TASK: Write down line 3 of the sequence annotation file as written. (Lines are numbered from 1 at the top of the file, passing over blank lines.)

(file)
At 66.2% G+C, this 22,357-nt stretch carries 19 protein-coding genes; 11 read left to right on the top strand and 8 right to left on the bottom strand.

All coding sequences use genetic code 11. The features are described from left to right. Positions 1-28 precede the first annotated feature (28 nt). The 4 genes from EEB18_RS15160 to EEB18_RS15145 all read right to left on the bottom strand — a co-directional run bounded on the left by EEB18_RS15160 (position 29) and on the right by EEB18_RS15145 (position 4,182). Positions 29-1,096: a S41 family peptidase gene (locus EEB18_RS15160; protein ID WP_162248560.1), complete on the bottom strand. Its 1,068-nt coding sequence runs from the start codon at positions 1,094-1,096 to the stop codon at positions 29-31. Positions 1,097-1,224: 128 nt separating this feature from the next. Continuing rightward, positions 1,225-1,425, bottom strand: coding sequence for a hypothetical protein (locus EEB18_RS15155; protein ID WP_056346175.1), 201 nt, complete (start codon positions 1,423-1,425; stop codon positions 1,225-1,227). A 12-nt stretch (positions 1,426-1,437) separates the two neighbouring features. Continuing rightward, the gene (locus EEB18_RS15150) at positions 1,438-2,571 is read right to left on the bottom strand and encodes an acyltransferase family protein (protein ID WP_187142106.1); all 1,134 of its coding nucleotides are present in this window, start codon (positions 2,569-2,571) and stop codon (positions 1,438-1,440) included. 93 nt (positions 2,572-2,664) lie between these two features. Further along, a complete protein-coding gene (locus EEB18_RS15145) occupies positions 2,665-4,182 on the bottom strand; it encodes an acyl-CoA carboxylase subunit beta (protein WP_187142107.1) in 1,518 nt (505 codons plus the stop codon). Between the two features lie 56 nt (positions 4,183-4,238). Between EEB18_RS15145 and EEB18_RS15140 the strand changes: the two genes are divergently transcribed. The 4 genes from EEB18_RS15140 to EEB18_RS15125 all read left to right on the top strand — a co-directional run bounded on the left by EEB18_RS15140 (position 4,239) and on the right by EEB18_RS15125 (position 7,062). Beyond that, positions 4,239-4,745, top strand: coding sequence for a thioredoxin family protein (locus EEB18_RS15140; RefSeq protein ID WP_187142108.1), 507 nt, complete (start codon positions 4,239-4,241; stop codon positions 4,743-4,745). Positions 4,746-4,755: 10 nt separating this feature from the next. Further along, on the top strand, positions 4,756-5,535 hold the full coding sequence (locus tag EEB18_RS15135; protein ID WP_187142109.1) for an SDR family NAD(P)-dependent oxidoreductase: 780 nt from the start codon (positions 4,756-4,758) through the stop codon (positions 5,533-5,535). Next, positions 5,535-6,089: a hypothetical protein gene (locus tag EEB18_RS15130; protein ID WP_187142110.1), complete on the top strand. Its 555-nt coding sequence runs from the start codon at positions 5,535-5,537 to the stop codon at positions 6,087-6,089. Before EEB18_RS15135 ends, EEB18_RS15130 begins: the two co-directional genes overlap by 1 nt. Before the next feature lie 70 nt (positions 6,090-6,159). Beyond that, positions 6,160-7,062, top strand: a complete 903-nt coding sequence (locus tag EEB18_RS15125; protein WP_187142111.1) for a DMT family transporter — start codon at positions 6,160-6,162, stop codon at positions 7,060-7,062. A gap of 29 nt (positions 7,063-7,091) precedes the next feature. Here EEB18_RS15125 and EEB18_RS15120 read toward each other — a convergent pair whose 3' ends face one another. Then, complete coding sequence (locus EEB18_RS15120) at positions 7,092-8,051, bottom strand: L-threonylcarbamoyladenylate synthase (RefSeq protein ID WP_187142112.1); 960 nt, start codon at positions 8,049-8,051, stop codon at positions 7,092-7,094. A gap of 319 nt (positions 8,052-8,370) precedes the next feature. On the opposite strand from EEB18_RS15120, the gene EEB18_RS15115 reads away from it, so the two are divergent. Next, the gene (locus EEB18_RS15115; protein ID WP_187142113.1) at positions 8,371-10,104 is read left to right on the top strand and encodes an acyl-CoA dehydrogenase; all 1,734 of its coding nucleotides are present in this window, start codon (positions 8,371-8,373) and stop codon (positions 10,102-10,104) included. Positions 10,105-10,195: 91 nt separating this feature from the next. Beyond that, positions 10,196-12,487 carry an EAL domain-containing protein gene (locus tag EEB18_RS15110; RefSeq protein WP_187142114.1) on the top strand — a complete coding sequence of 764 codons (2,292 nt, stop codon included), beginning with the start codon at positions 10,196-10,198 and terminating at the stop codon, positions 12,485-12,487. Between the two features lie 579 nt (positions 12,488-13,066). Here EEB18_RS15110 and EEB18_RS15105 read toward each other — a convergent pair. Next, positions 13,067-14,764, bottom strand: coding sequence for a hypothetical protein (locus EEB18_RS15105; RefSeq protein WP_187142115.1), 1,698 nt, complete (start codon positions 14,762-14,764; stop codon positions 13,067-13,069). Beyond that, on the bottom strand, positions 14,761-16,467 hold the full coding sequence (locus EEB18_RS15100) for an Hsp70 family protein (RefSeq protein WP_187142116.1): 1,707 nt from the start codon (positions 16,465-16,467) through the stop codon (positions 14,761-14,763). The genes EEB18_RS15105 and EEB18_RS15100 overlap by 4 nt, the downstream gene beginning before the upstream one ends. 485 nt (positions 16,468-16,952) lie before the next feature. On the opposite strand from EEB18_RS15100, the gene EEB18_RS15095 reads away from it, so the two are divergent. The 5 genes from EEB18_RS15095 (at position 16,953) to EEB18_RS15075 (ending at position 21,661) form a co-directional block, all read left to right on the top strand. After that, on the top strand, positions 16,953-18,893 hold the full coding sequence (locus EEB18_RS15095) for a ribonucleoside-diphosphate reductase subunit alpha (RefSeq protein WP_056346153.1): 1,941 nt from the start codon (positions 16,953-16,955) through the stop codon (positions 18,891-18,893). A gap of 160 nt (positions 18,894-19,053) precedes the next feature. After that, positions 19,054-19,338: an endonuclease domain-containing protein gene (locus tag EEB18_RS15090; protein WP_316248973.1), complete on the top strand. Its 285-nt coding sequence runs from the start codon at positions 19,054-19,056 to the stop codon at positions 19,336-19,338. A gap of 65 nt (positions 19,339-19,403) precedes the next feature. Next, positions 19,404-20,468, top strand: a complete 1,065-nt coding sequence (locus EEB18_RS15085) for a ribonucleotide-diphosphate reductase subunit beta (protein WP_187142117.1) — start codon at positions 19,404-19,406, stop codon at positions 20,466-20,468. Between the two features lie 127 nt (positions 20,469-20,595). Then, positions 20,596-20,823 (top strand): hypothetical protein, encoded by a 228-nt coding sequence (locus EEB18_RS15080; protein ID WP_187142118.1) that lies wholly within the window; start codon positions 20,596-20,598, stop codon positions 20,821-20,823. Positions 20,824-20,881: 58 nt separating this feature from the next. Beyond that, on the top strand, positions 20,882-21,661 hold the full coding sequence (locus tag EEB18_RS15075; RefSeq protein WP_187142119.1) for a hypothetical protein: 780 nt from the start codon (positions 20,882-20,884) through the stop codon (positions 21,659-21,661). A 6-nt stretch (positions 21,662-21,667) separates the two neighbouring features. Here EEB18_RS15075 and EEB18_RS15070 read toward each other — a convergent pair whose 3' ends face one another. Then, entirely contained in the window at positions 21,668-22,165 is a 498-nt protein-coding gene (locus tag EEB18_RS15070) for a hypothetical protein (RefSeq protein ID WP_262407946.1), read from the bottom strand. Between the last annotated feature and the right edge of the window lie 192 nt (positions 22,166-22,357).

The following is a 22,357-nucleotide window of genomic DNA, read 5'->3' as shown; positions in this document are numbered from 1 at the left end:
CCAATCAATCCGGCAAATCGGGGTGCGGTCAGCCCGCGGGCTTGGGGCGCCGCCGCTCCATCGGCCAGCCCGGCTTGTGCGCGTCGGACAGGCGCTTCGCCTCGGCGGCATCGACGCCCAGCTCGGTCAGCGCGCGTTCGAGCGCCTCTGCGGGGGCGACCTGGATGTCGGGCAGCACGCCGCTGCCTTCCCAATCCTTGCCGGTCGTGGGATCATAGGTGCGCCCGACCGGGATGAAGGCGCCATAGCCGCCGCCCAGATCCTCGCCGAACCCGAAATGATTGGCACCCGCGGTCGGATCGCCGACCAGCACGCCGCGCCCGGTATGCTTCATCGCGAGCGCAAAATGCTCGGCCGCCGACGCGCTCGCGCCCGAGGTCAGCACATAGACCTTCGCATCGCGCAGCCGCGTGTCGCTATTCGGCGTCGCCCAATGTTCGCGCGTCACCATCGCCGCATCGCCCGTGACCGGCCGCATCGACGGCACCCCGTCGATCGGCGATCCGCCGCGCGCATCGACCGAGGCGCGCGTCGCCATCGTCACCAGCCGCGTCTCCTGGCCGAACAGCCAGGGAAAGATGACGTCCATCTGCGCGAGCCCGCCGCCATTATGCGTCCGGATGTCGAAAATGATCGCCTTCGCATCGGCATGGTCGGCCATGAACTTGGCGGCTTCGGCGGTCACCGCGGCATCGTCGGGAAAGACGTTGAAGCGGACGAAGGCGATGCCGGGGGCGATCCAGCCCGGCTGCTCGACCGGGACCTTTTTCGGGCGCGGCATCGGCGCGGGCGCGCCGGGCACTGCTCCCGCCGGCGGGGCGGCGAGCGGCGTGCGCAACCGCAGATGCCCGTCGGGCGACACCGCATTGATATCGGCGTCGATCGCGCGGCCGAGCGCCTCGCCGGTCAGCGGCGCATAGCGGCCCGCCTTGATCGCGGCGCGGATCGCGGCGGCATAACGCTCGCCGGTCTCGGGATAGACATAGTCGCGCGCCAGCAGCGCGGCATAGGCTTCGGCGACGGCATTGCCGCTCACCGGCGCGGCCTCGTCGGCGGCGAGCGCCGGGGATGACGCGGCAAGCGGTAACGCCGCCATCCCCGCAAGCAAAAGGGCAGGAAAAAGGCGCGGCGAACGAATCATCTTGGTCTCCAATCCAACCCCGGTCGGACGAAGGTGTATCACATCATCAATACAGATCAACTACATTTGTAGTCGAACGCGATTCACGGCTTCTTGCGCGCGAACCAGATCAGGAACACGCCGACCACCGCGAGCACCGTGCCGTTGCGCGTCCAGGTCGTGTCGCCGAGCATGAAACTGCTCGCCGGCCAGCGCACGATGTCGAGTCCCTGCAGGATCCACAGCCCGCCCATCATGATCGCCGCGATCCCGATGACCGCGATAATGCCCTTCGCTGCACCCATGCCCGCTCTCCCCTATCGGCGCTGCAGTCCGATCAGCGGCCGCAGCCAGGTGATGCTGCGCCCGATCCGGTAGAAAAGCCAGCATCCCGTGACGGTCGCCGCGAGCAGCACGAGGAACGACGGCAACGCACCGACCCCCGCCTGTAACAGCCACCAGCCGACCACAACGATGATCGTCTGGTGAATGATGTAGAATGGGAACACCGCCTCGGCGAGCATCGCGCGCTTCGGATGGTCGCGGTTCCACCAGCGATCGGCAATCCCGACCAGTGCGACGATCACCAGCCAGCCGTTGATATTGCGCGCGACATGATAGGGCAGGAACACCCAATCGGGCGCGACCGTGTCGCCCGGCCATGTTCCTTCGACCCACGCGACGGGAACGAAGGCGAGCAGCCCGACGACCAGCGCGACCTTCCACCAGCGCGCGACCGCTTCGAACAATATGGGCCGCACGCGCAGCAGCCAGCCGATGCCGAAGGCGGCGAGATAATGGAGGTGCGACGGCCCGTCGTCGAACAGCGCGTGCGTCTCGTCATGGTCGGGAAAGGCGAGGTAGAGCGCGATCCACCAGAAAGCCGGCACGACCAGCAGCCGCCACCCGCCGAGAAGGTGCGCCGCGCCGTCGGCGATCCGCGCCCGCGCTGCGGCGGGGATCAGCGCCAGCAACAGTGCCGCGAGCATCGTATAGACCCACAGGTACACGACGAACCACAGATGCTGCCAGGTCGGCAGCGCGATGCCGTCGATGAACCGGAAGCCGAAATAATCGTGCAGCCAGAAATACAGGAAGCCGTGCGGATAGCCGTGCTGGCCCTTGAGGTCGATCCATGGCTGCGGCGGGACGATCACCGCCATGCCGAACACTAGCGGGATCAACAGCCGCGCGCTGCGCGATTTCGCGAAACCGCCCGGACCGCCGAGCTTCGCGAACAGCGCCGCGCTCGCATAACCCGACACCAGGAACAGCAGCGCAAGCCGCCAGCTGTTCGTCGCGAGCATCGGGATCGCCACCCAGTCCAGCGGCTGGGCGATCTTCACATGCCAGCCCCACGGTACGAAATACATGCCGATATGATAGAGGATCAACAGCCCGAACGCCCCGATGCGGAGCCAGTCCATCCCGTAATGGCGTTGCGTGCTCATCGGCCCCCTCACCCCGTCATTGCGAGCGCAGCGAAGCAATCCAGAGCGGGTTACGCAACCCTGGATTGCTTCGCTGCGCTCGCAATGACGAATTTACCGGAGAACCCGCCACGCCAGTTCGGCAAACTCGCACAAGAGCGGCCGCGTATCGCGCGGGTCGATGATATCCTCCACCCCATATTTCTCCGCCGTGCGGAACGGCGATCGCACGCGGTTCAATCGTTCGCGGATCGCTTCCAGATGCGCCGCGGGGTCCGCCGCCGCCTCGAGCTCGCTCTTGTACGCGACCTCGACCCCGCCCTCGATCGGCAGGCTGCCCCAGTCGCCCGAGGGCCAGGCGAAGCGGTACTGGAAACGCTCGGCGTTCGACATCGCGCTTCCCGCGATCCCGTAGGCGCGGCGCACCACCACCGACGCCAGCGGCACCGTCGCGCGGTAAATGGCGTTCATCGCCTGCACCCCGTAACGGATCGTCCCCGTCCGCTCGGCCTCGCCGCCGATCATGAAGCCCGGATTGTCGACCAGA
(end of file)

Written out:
The following is a 22,357-nucleotide window of genomic DNA, read 5'->3' as shown; positions in this document are numbered from 1 at the left end: